Chris Huhne deserves to be remembered for his public achievements, not his private sins. Fat chance

Notorious now as a father who fell out with his son, he was once a brilliant journalist, MEP, MP, and Cabinet Minister who probably ought to have been Lib Dem leader

Amol Rajan
Monday 04 February 2013 19:17 GMT
Former Liberal Democrat Cabinet minister Chris Huhne pleaded guilty and resigned as an MP
Former Liberal Democrat Cabinet minister Chris Huhne pleaded guilty and resigned as an MP (Reuters)

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Louise Thomas

Louise Thomas


In case there was any lingering doubt in your mind about the sagacity and general virtue of Michael McCarthy, our Environment Editor, he sent a bunch of tweets this afternoon which will set you straight. Here they are in full:

@mjpmccarthy: Lest we forget: Huhne saved the international climate change negotiating process virtually single-handed at Cancun in Dec 2010 c next tweet

@mjpmccarthy: tweet 2: Huhne drafted text which bridged seemingly imposs gap btw Japan and radical S Am Alba countries over renewal of Kyoto protocol

@mjpmccarthy: tweet 3 Without Huhne's text, repair of major breach over climate at Copenhagen in Dec 2009 cd nt have happened. The world owes this guy

As so often with Mike, he’s used his vast experience to make sense of events in the news. In the information age, when tweets and blogs and hangouts deluge our senses, the premium we put on this tendency, which we might call the long view, should be high.

Naturally it already seems that, if Chris Huhne were run over by a bus tomorrow, the obituaries would focus on his extraordinary fall from grace in public. They’d presumably make passing reference to the unbearable text message exchange he seems to have had with his traumatised son. It is hard to imagine the pain it must have caused him to type: “I have no intention of sending Mum to Holloway Prison for three months. Dad”.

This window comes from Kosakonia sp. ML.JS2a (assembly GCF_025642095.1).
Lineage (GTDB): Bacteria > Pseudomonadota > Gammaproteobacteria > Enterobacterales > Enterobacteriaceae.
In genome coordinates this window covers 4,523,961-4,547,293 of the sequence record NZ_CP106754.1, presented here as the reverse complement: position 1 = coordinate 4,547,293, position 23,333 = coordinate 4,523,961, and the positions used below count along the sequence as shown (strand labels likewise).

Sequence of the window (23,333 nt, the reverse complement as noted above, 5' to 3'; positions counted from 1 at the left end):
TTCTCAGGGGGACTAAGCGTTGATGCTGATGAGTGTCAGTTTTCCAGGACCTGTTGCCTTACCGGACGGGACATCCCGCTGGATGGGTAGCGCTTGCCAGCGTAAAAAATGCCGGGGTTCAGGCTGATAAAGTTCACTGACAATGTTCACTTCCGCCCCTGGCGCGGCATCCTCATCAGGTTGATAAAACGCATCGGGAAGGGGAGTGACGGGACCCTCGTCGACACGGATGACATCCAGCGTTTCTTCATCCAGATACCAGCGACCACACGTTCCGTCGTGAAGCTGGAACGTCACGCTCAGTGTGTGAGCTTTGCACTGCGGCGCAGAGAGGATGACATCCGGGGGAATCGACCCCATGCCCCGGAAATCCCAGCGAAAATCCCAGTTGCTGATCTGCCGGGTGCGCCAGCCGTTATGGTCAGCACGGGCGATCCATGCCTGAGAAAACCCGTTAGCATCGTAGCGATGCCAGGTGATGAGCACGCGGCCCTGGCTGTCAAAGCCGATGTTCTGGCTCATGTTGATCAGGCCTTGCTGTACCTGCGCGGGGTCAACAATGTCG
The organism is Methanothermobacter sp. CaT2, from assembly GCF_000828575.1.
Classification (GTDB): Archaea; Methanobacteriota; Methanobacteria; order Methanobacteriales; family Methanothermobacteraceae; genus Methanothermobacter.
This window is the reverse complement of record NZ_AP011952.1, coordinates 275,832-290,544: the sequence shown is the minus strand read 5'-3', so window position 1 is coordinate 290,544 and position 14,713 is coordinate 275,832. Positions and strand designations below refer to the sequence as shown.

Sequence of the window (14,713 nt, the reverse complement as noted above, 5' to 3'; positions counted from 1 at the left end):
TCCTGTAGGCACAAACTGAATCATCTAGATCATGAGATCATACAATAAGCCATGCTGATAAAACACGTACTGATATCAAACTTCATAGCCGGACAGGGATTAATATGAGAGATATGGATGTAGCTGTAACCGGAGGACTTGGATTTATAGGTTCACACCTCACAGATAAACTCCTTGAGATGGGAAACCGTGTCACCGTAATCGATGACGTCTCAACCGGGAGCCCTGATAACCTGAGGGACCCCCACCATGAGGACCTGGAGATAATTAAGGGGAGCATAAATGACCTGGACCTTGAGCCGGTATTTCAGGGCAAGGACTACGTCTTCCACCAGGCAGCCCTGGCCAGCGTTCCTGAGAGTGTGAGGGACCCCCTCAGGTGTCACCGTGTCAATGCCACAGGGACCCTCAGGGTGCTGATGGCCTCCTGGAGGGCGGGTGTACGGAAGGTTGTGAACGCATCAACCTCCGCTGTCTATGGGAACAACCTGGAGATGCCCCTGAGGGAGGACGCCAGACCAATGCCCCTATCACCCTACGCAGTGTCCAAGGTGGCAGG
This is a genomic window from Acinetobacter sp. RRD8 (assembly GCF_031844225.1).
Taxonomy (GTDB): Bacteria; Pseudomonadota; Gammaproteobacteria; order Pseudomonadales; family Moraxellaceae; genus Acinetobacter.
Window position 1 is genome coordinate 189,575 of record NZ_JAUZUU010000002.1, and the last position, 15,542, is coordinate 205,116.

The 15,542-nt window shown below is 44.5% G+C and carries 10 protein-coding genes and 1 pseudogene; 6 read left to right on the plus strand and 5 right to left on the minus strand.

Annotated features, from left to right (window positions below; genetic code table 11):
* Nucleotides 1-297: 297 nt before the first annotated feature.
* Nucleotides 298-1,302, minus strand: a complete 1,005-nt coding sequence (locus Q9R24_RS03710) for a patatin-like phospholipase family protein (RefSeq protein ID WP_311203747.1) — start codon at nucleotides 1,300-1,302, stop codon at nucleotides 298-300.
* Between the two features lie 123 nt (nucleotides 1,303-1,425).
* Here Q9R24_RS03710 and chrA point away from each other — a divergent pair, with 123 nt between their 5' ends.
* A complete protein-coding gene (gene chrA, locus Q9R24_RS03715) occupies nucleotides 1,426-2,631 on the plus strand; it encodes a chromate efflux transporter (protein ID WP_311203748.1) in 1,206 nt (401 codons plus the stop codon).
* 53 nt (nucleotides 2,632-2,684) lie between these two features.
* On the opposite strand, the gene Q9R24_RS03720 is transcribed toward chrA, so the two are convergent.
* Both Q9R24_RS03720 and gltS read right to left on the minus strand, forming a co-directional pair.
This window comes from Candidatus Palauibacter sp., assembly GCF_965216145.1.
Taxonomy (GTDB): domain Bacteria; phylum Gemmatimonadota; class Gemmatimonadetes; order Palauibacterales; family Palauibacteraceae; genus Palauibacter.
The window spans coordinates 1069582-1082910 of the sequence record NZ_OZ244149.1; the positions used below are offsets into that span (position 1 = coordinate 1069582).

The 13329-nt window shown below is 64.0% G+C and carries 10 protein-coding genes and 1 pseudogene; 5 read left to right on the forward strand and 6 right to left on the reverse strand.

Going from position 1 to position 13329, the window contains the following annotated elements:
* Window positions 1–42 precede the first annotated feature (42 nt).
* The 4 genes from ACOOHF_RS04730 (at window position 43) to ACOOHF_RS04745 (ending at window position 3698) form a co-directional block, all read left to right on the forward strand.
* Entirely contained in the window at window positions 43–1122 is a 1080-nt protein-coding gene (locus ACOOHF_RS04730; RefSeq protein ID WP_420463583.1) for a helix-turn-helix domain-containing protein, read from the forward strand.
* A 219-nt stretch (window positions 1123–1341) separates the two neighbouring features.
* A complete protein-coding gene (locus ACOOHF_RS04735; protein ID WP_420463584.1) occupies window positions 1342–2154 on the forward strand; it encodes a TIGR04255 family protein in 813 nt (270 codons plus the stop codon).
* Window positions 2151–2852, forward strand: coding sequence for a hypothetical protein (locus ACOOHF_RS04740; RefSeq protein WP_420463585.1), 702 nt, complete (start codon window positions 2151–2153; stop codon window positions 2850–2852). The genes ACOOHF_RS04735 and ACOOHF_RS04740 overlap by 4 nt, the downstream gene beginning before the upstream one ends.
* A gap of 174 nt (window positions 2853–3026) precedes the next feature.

But Huhne, who must feel like he’s in something like a living hell, ought in the end to be remembered for his public achievements rather than private sins. Exceptionally bright, he took a strong first from Oxford. He was then an acclaimed Business Editor of The Independent, a brilliant entrepreneur in the City, a brave and principled MEP, a diligent and popular MP, and universally recognised as one of the most effective ministers in government. See Mike’s tweets, above.

What public benefit accrues from his downfall, exactly? Not much.

Some argue that if he has lied in public, his exposure will deter other public servants in future from lying. Fat chance.

Others say that he’s probably guilty of a criminal offence, meriting a prison sentence, and criminals ought not to be in Cabinet. Frankly, I don’t buy this. I should think that even among readers of this newspaper, there are hundreds who wouldn’t think twice about transferring “love points”, as they’re widely called, to a less encumbered spouse.

Yes he may have lied, and that’s not to be encouraged. But I still feel an overwhelming sympathy for this brilliant man, who might have been leader of his party had it not been for lost postal votes.

We all know that the adulterers of ages in which text messages and tweets didn’t exist – JFK, Martin Luther King, Gandhi – went on to score great victories for humanity. Chris Huhne may not be in their league, but when reflecting on the terrible drama of his family’s breakdown, we should remember that he’s not the only loser in this saga. Our public life has lost a distinguished servant too.

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